Irvine-based healthcare software maker Quality Systems Inc. is beginning to see a jump from long-expected federal stimulus spending, its chief executive said.
Quality Systems was “positively impacted by the onset of the stimulus plan” in the three months ended in March, Steven Plochocki said on the company’s recent earnings call.
Some customers were stepping up after they received stimulus checks under the federal government’s plan to encourage an industry shift to electronic record keeping, Plochocki said.
Quality’s software creates electronic health records for doctors, dentists and hospitals. It also helps healthcare providers with billing, appointments, referrals and insurance claims.
Quality’s revenue rose 24% from a year earlier to $97.1 million in the March quarter, beating analysts’ expectation of $95.7 million.
Profits rose 42% from a year earlier to $18.6 million, beating Wall Street’s estimate of $17.8 million.
“Overall, we view the quarter as a solid finish to the fiscal year,” said David Larsen and Chris Abbott, analysts with Boston investment bank Leerink Swann LLC, in a report.
Quality Systems Inc.
• Headquarters: Irvine
• Founded: 1974
• Business: software for electronic health records
• Yearly revenue: $353.4 million
• Notable: Federal stimulus and healthcare reform began to stir market in March quarter, helping lift sales by 24% and profits by 42%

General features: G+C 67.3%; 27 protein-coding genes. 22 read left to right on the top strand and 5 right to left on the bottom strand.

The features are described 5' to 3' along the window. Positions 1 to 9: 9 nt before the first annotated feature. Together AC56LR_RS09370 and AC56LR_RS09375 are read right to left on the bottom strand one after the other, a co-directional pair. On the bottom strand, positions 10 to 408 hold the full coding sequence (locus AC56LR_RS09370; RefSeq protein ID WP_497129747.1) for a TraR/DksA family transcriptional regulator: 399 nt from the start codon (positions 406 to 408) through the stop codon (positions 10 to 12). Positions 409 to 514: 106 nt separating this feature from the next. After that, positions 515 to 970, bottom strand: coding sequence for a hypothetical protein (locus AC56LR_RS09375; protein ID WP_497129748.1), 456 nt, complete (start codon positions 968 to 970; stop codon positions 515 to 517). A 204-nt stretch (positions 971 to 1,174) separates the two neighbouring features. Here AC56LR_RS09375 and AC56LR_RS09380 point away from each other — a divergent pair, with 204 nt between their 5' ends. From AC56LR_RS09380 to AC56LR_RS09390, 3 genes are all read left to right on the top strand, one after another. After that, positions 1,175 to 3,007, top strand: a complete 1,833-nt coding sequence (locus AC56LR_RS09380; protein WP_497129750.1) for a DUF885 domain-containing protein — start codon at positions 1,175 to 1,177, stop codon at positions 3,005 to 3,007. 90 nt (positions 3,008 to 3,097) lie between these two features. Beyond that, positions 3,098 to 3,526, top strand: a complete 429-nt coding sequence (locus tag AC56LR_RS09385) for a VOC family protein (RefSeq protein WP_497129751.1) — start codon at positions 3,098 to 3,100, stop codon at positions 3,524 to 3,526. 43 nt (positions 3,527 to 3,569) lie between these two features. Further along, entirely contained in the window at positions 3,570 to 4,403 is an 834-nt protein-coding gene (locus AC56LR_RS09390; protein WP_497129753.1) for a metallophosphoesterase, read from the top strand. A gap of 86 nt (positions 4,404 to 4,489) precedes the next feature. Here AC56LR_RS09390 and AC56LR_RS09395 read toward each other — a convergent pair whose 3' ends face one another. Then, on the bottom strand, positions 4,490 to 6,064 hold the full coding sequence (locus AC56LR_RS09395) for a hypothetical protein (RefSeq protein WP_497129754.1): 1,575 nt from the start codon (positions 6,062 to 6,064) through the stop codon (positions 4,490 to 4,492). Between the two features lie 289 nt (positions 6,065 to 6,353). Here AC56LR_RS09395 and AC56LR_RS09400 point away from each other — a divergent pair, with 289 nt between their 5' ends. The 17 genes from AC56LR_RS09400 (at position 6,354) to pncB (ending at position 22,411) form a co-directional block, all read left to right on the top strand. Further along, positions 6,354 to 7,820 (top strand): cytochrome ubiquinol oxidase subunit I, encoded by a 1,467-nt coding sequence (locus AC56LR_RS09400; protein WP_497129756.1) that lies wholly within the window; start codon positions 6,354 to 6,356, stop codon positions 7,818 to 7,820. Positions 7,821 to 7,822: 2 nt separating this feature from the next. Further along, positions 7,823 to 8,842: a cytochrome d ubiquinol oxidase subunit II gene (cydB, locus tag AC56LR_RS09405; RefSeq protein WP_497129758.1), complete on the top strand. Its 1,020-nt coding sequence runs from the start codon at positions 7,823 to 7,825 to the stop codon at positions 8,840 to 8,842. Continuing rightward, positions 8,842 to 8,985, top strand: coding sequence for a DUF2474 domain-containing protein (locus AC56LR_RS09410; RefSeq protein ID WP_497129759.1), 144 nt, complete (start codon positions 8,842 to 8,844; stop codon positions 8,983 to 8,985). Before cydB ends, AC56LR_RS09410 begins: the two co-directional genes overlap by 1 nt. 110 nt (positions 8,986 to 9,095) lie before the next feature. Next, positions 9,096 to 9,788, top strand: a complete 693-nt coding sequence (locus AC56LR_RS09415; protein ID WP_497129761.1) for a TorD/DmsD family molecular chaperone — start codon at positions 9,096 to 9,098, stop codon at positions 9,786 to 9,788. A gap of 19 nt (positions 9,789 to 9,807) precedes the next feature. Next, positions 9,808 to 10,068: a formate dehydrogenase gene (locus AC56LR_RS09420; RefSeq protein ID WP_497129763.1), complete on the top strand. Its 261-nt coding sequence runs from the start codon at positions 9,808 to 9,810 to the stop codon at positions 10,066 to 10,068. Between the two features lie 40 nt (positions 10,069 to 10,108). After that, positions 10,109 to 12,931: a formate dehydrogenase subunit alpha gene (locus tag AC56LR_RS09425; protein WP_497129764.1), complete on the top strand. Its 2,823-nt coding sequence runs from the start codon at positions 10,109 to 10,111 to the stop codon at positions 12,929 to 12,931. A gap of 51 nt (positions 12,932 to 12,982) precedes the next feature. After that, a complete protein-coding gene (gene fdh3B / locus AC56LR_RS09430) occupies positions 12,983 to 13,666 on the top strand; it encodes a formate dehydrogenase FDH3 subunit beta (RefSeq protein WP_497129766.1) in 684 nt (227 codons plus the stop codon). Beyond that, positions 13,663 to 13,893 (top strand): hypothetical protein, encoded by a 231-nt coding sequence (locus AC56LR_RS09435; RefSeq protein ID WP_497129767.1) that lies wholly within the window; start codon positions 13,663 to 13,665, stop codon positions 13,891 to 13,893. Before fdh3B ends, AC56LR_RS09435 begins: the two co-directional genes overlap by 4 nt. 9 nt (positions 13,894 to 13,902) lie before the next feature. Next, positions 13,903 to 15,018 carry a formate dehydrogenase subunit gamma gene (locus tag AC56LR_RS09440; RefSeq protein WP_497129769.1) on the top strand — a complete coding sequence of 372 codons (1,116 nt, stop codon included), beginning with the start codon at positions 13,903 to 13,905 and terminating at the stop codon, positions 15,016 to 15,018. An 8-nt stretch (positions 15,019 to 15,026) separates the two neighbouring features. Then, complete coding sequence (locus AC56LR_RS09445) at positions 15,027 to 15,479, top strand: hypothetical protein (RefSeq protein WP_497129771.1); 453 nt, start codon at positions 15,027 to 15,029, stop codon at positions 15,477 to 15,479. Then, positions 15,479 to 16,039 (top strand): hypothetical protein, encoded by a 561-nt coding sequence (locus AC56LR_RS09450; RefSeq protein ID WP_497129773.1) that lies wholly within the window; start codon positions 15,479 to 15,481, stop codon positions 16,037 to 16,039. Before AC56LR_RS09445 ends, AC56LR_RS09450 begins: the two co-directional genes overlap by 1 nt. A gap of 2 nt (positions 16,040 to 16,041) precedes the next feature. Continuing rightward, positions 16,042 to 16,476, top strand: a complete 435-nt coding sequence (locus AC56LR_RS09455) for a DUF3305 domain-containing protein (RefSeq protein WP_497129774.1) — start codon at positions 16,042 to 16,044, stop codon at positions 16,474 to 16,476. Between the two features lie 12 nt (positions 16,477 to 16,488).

Federal Spending Boost
Quality’s been betting on federal spending to help boost its sales for some time.
Funding for electronic medical records was included in the 2009 stimulus package and the 2010 healthcare reform bill.
Quality’s Chairman and founder Sheldon Razin has described the federal spending, which provides more than $20 billion in incentives to help providers go electronic, as “pouring gasoline on the fire” of the company’s sales potential.
Regulators took their time issuing rules and certifications for electronic medical records software, finally wrapping things up late last year.
“We have spent much time preparing all facets of our organization for this important point in time,” Plochocki said. “The rubber is hitting the road as it relates to benefiting from this stimulus period. It’s been a long time in coming.”
An analyst on the recent earnings call inquired about sales of Quality’s electronic medical record software to doctors.
Quality is “seeing pretty good activity across the board” when it comes to the size of medical practices buying software, said Scott Decker, president of the company’s dominant NextGen Healthcare unit.
The call also touched on Quality’s expansion beyond its doctor and dentist base.